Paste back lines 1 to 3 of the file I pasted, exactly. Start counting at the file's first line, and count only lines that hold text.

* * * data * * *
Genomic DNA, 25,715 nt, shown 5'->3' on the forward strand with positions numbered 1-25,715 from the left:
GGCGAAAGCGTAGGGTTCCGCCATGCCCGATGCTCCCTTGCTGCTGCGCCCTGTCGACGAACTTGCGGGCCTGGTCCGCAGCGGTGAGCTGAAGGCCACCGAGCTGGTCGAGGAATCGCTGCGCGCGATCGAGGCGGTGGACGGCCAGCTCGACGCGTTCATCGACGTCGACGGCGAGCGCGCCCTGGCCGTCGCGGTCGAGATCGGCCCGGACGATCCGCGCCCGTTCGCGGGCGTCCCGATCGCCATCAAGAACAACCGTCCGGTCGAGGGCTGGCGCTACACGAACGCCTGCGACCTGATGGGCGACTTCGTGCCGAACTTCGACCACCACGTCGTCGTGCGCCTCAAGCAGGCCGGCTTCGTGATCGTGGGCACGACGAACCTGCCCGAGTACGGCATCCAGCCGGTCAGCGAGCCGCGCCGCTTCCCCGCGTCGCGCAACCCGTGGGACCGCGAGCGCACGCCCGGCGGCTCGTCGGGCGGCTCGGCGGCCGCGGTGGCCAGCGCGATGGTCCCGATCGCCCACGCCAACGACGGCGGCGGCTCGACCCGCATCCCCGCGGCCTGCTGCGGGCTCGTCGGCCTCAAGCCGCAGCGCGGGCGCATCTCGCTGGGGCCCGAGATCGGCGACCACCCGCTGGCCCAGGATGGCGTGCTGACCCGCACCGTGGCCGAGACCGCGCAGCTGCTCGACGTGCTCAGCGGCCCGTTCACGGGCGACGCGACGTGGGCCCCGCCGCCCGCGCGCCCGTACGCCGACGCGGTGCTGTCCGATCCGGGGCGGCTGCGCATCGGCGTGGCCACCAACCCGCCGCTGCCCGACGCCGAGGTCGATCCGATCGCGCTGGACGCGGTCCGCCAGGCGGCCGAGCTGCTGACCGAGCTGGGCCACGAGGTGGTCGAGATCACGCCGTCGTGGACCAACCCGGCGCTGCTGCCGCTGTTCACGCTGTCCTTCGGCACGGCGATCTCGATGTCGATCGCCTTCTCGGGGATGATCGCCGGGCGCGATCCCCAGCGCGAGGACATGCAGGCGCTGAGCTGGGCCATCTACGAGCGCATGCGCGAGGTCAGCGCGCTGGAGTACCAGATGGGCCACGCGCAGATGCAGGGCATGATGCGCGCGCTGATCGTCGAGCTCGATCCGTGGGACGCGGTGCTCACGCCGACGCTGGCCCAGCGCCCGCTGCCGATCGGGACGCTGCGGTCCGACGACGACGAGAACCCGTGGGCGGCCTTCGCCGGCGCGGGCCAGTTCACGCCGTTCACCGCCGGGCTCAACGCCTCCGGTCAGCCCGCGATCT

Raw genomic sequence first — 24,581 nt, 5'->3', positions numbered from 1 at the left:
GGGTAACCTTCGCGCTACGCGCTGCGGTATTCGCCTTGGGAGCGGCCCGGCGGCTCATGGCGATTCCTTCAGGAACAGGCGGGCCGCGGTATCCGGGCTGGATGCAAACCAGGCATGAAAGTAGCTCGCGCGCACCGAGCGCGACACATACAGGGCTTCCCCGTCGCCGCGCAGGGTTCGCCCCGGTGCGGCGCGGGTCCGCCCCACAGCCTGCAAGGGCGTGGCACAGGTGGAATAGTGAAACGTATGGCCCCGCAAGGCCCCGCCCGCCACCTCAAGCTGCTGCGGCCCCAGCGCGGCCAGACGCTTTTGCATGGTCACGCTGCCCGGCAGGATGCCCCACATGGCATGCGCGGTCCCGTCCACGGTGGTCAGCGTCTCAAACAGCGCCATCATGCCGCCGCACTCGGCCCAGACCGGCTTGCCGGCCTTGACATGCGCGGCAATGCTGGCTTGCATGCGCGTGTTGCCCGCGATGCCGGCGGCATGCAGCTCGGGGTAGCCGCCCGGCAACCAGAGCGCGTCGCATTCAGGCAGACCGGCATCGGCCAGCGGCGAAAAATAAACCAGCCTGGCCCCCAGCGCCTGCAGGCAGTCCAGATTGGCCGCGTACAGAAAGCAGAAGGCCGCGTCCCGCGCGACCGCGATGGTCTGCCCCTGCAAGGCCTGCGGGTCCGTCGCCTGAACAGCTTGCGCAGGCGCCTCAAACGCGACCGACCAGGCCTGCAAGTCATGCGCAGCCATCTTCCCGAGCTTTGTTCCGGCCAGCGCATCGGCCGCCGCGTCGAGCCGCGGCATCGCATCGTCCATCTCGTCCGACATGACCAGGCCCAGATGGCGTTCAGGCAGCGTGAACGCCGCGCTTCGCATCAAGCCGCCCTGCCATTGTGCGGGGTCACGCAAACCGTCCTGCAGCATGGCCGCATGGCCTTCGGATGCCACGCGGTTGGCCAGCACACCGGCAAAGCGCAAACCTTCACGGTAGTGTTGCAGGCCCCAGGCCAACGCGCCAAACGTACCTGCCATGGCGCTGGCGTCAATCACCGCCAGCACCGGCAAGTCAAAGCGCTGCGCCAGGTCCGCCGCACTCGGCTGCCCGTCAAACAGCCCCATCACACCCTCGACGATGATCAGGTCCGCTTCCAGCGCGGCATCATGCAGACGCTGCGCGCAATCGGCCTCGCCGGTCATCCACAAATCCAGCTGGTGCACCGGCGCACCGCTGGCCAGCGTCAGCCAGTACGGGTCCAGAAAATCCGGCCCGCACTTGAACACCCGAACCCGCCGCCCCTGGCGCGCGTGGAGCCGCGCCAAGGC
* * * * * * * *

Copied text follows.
Genomic DNA, 25,715 nt, shown 5'->3' on the forward strand with positions numbered 1-25,715 from the left:
GGCGAAAGCGTAGGGTTCCGCCATGCCCGATGCTCCCTTGCTGCTGCGCCCTGTCGACGAACTTGCGGGCCTGGTCCGCAGCGGTGAGCTGAAGGCCACCGAGCTGGTCGAGGAATCGCTGCGCGCGATCGAGGCGGTGGACGGCCAGCTCGACGCGTTCATCGACGTCGACGGCGAGCGCGCCCTGGCCGTCGCGGTCGAGATCGGCCCGGACGATCCGCGCCCGTTCGCGGGCGTCCCGATCGCCATCAAGAACAACCGTCCGGTCGAGGGCTGGCGCTACACGAACGCCTGCGACCTGATGGGCGACTTCGTGCCGAACTTCGACCACCACGTCGTCGTGCGCCTCAAGCAGGCCGGCTTCGTGATCGTGGGCACGACGAACCTGCCCGAGTACGGCATCCAGCCGGTCAGCGAGCCGCGCCGCTTCCCCGCGTCGCGCAACCCGTGGGACCGCGAGCGCACGCCCGGCGGCTCGTCGGGCGGCTCGGCGGCCGCGGTGGCCAGCGCGATGGTCCCGATCGCCCACGCCAACGACGGCGGCGGCTCGACCCGCATCCCCGCGGCCTGCTGCGGGCTCGTCGGCCTCAAGCCGCAGCGCGGGCGCATCTCGCTGGGGCCCGAGATCGGCGACCACCCGCTGGCCCAGGATGGCGTGCTGACCCGCACCGTGGCCGAGACCGCGCAGCTGCTCGACGTGCTCAGCGGCCCGTTCACGGGCGACGCGACGTGGGCCCCGCCGCCCGCGCGCCCGTACGCCGACGCGGTGCTGTCCGATCCGGGGCGGCTGCGCATCGGCGTGGCCACCAACCCGCCGCTGCCCGACGCCGAGGTCGATCCGATCGCGCTGGACGCGGTCCGCCAGGCGGCCGAGCTGCTGACCGAGCTGGGCCACGAGGTGGTCGAGATCACGCCGTCGTGGACCAACCCGGCGCTGCTGCCGCTGTTCACGCTGTCCTTCGGCACGGCGATCTCGATGTCGATCGCCTTCTCGGGGATGATCGCCGGGCGCGATCCCCAGCGCGAGGACATGCAGGCGCTGAGCTGGGCCATCTACGAGCGCATGCGCGAGGTCAGCGCGCTGGAGTACCAGATGGGCCACGCGCAGATGCAGGGCATGATGCGCGCGCTGATCGTCGAGCTCGATCCGTGGGACGCGGTGCTCACGCCGACGCTGGCCCAGCGCCCGCTGCCGATCGGGACGCTGCGGTCCGACGACGACGAGAACCCGTGGGCGGCCTTCGCCGGCGCGGGCCAGTTCACGCCGTTCACCGCCGGGCTCAACGCCTCCGGTCAGCCCGCGATCT

Raw genomic sequence first — 24,581 nt, 5'->3', positions numbered from 1 at the left: